It was just over two years ago that Valley Christian junior Drew Swank suffered traumatic head injuries in a football game against Lacrosse-Washtucna.
The 17-year-old was airlifted to Providence Sacred Heart Medical Center that Friday in October where he underwent three surgeries. He passed away two days later.
Family and friends of Drew Swank gathered at Sacred Heart Medical Center last week to help decorate a “floragraph” image of Drew’s face that will be part of a float in the Tournament of Roses parade on Jan. 2, promoting the benefits of organ and tissue donation. In Oct. 2009, the Valley Christian student suffered fatal head injuries in a football game. His heart, kidneys and other organs were donated to a total of eight recipients.
The following week, VCHS football coach Jim Puryear described the Panthers’ starting cornerback as “a good teammate with a great smile.”
“We need to honor his life,” Puryear said. “We need to remember that we are citizens of the next world.”
Drew’s parents, Don and Patti, released a statement that same week, indicating that their son’s organs had been donated.
Last week, close to 150 people – including around 50 VCHS students – gathered at the hospital where Drew was treated in the autumn of 2009. This time, family and friends met to honor a legacy and observe the life-saving gift of organ and tissue donation.
A “floragraph” of Drew’s face – composed of materials like flowers, seeds, plants and coffee grounds – will be part of a float sponsored by Donate Life in the 2012 Tournament of Roses Parade in Pasadena, Calif. on Jan. 2. At Sacred Heart on Dec. 9, those who knew Drew decorated the final portions of the design before it made its way to southern California. Drew’s image will be one of 71 portraits representing donors on the float.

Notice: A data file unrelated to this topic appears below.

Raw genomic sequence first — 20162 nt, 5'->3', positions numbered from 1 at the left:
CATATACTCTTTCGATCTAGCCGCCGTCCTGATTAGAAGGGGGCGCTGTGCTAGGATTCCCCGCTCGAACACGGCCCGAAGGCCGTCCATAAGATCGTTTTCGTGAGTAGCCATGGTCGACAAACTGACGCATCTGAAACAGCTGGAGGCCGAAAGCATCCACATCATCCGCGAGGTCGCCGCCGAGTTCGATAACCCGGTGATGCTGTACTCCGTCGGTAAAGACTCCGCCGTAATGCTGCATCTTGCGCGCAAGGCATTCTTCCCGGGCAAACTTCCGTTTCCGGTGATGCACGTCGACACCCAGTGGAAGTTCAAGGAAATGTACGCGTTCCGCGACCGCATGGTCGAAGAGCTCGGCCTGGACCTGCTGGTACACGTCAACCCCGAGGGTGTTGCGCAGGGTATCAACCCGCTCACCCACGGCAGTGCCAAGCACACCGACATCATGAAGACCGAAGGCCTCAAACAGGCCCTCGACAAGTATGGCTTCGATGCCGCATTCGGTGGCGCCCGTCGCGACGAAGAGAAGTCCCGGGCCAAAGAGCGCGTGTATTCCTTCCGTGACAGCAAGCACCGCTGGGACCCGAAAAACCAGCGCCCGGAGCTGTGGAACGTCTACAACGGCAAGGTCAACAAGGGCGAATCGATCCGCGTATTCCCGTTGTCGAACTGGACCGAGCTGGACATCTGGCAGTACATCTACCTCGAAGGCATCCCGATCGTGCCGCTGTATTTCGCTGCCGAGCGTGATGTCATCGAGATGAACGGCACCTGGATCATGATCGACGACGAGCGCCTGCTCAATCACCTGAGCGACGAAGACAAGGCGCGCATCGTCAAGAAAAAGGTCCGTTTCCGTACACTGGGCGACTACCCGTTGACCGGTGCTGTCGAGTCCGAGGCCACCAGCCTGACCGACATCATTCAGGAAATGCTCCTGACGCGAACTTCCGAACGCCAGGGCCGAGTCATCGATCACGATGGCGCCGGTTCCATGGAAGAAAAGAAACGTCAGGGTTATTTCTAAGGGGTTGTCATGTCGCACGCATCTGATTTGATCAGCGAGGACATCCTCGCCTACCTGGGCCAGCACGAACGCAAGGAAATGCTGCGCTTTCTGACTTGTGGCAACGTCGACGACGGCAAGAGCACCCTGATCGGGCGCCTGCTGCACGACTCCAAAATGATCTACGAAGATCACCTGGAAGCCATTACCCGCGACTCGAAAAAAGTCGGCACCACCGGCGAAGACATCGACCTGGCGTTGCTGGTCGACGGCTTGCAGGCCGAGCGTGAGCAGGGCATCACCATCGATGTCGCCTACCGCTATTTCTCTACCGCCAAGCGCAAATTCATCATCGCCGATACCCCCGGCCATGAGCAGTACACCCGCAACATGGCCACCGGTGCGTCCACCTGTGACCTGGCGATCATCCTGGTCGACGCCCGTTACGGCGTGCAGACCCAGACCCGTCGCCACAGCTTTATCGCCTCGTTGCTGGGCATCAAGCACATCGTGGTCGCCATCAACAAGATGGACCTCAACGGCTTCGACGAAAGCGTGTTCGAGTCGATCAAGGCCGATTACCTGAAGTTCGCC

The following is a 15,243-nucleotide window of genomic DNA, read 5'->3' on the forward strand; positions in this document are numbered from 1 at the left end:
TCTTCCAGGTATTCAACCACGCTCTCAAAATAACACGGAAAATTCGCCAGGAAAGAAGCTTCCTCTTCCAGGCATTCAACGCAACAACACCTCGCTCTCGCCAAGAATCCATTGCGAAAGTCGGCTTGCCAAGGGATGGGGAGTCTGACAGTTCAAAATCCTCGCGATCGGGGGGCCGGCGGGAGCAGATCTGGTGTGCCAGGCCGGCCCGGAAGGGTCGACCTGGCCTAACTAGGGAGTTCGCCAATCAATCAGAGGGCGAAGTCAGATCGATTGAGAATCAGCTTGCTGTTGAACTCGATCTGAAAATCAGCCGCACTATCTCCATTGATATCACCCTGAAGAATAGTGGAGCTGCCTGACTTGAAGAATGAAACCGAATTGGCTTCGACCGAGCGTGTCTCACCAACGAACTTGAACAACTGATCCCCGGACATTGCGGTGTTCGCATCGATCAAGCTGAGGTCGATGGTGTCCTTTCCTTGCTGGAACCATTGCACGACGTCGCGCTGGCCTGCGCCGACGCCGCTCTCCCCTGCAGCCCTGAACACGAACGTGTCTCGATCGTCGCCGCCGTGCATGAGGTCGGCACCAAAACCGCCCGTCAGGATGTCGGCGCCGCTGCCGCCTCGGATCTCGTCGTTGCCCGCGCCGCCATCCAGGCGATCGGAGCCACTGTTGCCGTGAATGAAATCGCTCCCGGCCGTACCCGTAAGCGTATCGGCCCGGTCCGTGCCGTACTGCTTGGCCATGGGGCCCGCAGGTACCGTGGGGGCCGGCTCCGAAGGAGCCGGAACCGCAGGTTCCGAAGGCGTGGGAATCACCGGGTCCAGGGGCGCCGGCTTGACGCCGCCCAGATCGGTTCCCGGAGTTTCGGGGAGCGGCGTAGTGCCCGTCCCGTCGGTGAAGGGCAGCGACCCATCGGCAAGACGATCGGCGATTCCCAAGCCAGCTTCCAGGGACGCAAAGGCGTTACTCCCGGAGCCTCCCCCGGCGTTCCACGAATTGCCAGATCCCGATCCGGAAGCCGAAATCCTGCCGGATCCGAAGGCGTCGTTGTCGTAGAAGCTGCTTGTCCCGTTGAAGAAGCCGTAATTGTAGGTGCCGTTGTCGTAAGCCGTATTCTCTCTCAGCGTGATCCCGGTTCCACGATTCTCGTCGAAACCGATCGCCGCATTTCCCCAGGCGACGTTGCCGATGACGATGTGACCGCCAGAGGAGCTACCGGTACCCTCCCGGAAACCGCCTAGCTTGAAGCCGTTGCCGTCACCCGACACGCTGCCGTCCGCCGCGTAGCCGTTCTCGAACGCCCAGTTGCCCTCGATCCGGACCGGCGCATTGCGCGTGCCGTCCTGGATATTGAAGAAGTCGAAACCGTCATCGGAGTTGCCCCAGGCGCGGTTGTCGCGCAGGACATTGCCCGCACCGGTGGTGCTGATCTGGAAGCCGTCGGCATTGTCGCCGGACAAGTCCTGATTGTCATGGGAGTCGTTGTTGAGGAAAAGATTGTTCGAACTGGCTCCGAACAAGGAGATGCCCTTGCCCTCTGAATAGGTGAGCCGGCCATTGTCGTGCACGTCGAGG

“It’s neat to have our son honored and remembered,” said Don.
Patti and three of Drew’s seven siblings will make the trip to Pasadena next month to be part of the festivities. A sister, Tara, works as a critical care nurse at the University of Michigan Health Care System, treating transplant patients.
A total of eight people benefited from Drew’s donation two years ago. His heart, kidneys, liver and corneas were among the contribution.
Don and Patti have meant two of the recipients and their families.
“You think about your sight and other things you take for granted,” Don said.
“We know how precious life is and to see someone get that second chance is amazing.”
Nearly 29,000 people in the U.S. received transplants in 2010 according to DonateLife, a national advocacy group that promotes organ and tissue donation. Making the indication to be a donor can be done by marking a space on your driver’s license or by registering at www.donatelife.net.
Drew had plans to begin vocational/technical studies at North Idaho College after high school. He enjoyed fixing things and had skills as a mechanic.
In addition to promoting the mission of Donate Life, Don and Patti have printed out thousands of cards with Drew’s likeness that speak of the family’s Christian faith.
Students at Valley Christian say Drew’s influence still reverberates at the school. He was known as a thoughtful person with a good heart and a reliable sense of humor.
“Drew was always a positive guy, always really funny,” said senior Noah McConahy. “He made everyone feel appreciated. Not one person was ever bullied or made fun of by him.”
One year, Drew bought roses for every girl in his class because he was concerned that “someone would feel left out,” McConahy recalls.
A signed football jersey of Drew’s is displayed in the VCHS lobby. Beyond photos and mementos, McConahy said the memory of his friend’s caring approach is what lingers on.
“It’s not like Drew’s left our school really,” McConahy said. “When I think of how I should treat a person, I think of him. He really left an imprint here.”